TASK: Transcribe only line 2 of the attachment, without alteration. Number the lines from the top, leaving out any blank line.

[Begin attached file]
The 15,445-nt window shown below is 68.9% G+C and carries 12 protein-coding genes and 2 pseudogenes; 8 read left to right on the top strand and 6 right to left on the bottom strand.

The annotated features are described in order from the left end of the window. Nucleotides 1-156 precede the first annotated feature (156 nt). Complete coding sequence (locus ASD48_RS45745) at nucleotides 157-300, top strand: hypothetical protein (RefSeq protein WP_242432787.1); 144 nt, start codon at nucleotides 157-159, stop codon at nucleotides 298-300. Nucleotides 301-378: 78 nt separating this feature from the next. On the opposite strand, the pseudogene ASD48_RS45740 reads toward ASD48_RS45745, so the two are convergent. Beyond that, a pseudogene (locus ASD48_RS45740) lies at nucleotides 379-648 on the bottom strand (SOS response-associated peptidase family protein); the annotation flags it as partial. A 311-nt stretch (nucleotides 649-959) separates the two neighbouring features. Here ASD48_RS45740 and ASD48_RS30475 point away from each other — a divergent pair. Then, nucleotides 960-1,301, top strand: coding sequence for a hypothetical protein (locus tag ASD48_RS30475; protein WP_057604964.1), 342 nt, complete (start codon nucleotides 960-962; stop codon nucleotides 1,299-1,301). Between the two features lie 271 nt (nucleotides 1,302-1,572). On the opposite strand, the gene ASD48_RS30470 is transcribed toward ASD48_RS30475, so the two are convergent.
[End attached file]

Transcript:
The annotated features are described in order from the left end of the window. Nucleotides 1-156 precede the first annotated feature (156 nt). Complete coding sequence (locus ASD48_RS45745) at nucleotides 157-300, top strand: hypothetical protein (RefSeq protein WP_242432787.1); 144 nt, start codon at nucleotides 157-159, stop codon at nucleotides 298-300. Nucleotides 301-378: 78 nt separating this feature from the next. On the opposite strand, the pseudogene ASD48_RS45740 reads toward ASD48_RS45745, so the two are convergent. Beyond that, a pseudogene (locus ASD48_RS45740) lies at nucleotides 379-648 on the bottom strand (SOS response-associated peptidase family protein); the annotation flags it as partial. A 311-nt stretch (nucleotides 649-959) separates the two neighbouring features. Here ASD48_RS45740 and ASD48_RS30475 point away from each other — a divergent pair. Then, nucleotides 960-1,301, top strand: coding sequence for a hypothetical protein (locus tag ASD48_RS30475; protein WP_057604964.1), 342 nt, complete (start codon nucleotides 960-962; stop codon nucleotides 1,299-1,301). Between the two features lie 271 nt (nucleotides 1,302-1,572). On the opposite strand, the gene ASD48_RS30470 is transcribed toward ASD48_RS30475, so the two are convergent.